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Today’s News - Thursday, June 24, 2010

•   Gunts pays tribute to an architect who influenced Baltimore's skyline beyond just the buildings he designed.

•   King on Berkeley Art Museum's pick of DS+R: the "choice signals that UC Berkeley remains serious about a cultural expansion that would bolster city efforts to position its downtown as a cultural destination" (it's also "an implicit act of one-upmanship" to SFMoMA, "a friendly rival across the bay").

•   Hawthorne offers up an interesting method to "build a better shortlist" for Broad's Grand Ave. museum - and who he things should be on it.

•   An eyeful of what's in store for the next stretch of the High Line: the designers "saved the best for second" (we agree!).

•   Russell tackles the New Domino: he finds much to admire, but also much to bemoan: he doesn't hold much hope that Viñoly's towers won't "get dumbed down" or park design refined in a "high-risk yet compromised Faustian real-estate bargain" + who wants - and doesn't want - what in the $1.3 billion project.

•   The Australian pavilion at the Shanghai World Expo is a "lame event" - as its architects "distance their firm...from the exhibition within the pavilion they designed."

•   Rybczynski reviews Graves's Sentosa resort in Singapore: the architect (and master planner) sees it "as a blend of Coney Island and Chicago's World's Columbian Exposition, but this is definitely not a White City."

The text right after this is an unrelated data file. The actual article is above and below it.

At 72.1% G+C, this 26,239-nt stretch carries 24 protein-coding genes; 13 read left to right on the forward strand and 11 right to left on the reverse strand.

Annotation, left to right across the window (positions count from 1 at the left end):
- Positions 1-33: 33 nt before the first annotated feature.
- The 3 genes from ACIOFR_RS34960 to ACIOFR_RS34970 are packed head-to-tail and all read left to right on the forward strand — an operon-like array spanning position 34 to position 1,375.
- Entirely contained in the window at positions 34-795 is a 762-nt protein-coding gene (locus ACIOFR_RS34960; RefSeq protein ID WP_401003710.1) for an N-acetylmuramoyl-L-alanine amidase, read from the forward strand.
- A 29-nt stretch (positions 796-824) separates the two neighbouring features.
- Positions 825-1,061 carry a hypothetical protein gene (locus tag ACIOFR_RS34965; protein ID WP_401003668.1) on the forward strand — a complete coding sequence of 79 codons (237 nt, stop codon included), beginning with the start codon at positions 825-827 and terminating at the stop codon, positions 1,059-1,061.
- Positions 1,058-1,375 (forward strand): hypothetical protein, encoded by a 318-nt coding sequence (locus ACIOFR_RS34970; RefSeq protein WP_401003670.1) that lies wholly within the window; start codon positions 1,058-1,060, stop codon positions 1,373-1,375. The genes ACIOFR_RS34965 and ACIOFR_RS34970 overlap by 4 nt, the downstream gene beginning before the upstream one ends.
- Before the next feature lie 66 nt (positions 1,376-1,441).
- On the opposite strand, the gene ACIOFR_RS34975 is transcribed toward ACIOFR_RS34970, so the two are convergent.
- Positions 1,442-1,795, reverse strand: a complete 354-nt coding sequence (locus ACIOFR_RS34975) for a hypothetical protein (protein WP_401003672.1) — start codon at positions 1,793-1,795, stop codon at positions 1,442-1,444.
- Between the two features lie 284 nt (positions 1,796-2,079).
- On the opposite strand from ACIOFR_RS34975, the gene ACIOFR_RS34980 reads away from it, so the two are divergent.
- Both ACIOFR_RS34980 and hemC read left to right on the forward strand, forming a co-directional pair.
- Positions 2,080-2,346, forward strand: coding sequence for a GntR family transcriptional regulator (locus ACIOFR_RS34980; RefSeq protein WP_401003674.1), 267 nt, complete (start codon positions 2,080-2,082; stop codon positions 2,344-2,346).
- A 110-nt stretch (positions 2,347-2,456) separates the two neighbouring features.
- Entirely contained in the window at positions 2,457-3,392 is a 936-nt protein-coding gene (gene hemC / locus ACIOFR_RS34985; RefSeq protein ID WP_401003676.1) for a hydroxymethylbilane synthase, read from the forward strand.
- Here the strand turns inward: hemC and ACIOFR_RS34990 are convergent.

•   Meier agrees to modifications of his Ara Pacis Museum in Rome (it's better than seeing it torn down).

•   Behnisch has big plans for a sports complex inside a gigantic, mothballed power plant in Toronto.

•   So much for the end of the Automobile Age: China plans a museum you can drive through - "so the museum will promote bad driving, smog, and smug rich people. It very well may be the most fitting tribute to cars ever made."

•   Polshek Partnership makes a name change to Ennead (yes, there is a definition having to do with nine deities in Egyptian mythology).

•   It's fitting that top NSW Architecture Awards prize goes to a sustainable "piece of public transport infrastructure" - but critics say while the rail line "may have won the plaudits of architects and aesthetes who decide the Sulman Award," don't "overlook the serious problems with the design of the line."

•   Perfect for a sultry summer day: Davidson cheers the dawning of an "era of the skill-challenging, danger-embracing, starchitect-designed play zones" in NYC + Rockwell's Imagination Playground in Lower Manhattan is almost ready for its close-up (can we play, too?) + Harnik outlines 14 ways to build out innovative parks in crowded cities.

•   Sorry to end on depressing notes: AIA's billing index tumbles again, "pointing to long, uneasy recovery."

•   The TEDxOilSpill conference on Monday will explore new ideas for our energy future, and how we can mitigate the environmental catastrophe in the Gulf (an amazing lineup of speakers, and live video feed for those of us not in DC) + Why "the same set of human characteristics that precipitated" the BP oil spill "may well hinder us from stopping" climate change.


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